by LAPTOP Staff on March 26, 2008
The portability of a notebook should make traveling with it a breeze, but lack of access to an outlet or an internet connection and your laptop might not seem so convenient anymore. Thankfully, a little preparation can remedy most of the problems you may find on the road before they happen. Find out how to stay charged, stay connected, and do even more than you thought you could with our list of travel tips.Make Crystal Clear Video Calls >>
If you work out of your car and your laptop rarely leaves your side, skip the standalone navigator and try Microsoft Streets & Trips 2008 with GPS Locator. This software includes automatic rerouting, night view, and perspective map view, which displays your route as seen through the windshield. Users can access detailed maps of the U.S. and Canada, and enjoy spoken directions and construction updates. For $50 more, Microsoft’s Streets & Trips 2008 with Connected Services includes maps of 37 European countries and an FM receiver, which streams traffic data from MSN Direct and searches for gas stations and prices.
Web Site: www.microsoft.com/streets
If you’re in a vehicle and your notebook is running on empty, don’t fret. Lind Electronics offers a slew of car adapters, starting at $59.95, that are compatible with a wide range of systems from more than 30 notebook manufacturers. Each adapter connects to the cigarette lighter and provides the proper voltage for your notebook. Output filtering and short-circuit protection keep your system safe from power fluctuations.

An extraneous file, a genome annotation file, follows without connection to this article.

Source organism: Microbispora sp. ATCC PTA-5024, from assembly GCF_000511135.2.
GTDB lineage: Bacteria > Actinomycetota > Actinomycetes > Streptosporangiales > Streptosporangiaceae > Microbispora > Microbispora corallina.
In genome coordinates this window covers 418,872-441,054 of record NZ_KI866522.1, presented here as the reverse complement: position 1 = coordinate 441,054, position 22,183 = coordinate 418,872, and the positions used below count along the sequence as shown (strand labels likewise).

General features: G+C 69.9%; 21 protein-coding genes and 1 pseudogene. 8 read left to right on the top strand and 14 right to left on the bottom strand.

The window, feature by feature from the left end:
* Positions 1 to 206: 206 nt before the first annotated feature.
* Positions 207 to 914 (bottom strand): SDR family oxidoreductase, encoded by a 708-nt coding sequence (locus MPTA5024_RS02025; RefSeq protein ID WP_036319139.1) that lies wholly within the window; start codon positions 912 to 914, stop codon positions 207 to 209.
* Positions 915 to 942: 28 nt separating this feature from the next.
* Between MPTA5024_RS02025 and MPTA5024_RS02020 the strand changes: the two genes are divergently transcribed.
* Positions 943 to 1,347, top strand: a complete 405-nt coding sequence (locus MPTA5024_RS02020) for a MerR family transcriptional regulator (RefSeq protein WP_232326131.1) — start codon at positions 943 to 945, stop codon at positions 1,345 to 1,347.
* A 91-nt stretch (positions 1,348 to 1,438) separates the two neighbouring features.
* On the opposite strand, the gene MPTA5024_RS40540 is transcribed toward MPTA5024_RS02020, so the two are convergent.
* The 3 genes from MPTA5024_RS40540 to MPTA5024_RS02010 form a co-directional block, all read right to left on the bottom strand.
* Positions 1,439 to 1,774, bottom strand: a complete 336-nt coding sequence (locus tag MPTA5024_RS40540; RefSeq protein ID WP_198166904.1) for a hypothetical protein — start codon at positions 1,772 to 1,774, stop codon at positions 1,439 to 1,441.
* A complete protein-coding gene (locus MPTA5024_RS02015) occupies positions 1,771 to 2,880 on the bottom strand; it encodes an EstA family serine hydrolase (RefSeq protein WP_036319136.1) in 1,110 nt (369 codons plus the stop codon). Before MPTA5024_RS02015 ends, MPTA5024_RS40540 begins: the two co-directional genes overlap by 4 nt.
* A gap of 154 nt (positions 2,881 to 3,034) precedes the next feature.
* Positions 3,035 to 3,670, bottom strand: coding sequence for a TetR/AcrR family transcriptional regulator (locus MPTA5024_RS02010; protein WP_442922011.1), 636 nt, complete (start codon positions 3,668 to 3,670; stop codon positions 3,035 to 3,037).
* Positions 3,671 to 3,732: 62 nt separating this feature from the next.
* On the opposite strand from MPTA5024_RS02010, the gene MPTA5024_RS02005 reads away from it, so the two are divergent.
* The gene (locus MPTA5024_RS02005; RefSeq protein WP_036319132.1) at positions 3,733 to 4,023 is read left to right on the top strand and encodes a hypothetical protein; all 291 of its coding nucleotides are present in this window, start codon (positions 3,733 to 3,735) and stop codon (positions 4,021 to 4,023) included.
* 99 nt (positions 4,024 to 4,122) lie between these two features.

Web Site: www.lindelectronics.com
Price: $79.99 with a 2-year contract and mail-in rebate
Web site: www.sprint.com
It seems obvious, but you’d be surprised how rarely people actually do this. Services such as TrackItBack sell ID tags (starting at $9.95), that you can attach to your notebook. If you lose your laptop, the person who finds it can call a toll-free number to receive $50 worth of TrackItBack tags (and a user’s optional cash reward). Of course, there’s no guarantee that your lost equipment will be returned. But it certainly doesn’t hurt.
Web site: www.trackitback.com
When you return to the U.S. from an overseas trip with your laptop, you may have to prove that you didn’t just purchase it abroad and are therefore liable for import duties. So register your laptop with U.S. Customs and Border Protection, which you can do at your airport before departure or at a CBP office. For a list of local offices, go to www.cbp.gov.
As any road warrior knows, the degree to which an airline can accommodate a laptop varies. Fortunately, there’s a Web site that can give you an approximate idea of what to expect: SeatGuru (www.seatguru.com). Once you’ve used the comparison charts to identify the airplanes that offer EmPower in-seat power, you’ll need an adapter that will keep your notebook up and running during long flights. We recommend the iGo everywhere85 a thin, 8-ounce power supply that can charge your laptop and another gadget (like a cell phone or MP3 player) at the same time.
Web site: www.igo.com
Web site: www.logitech.com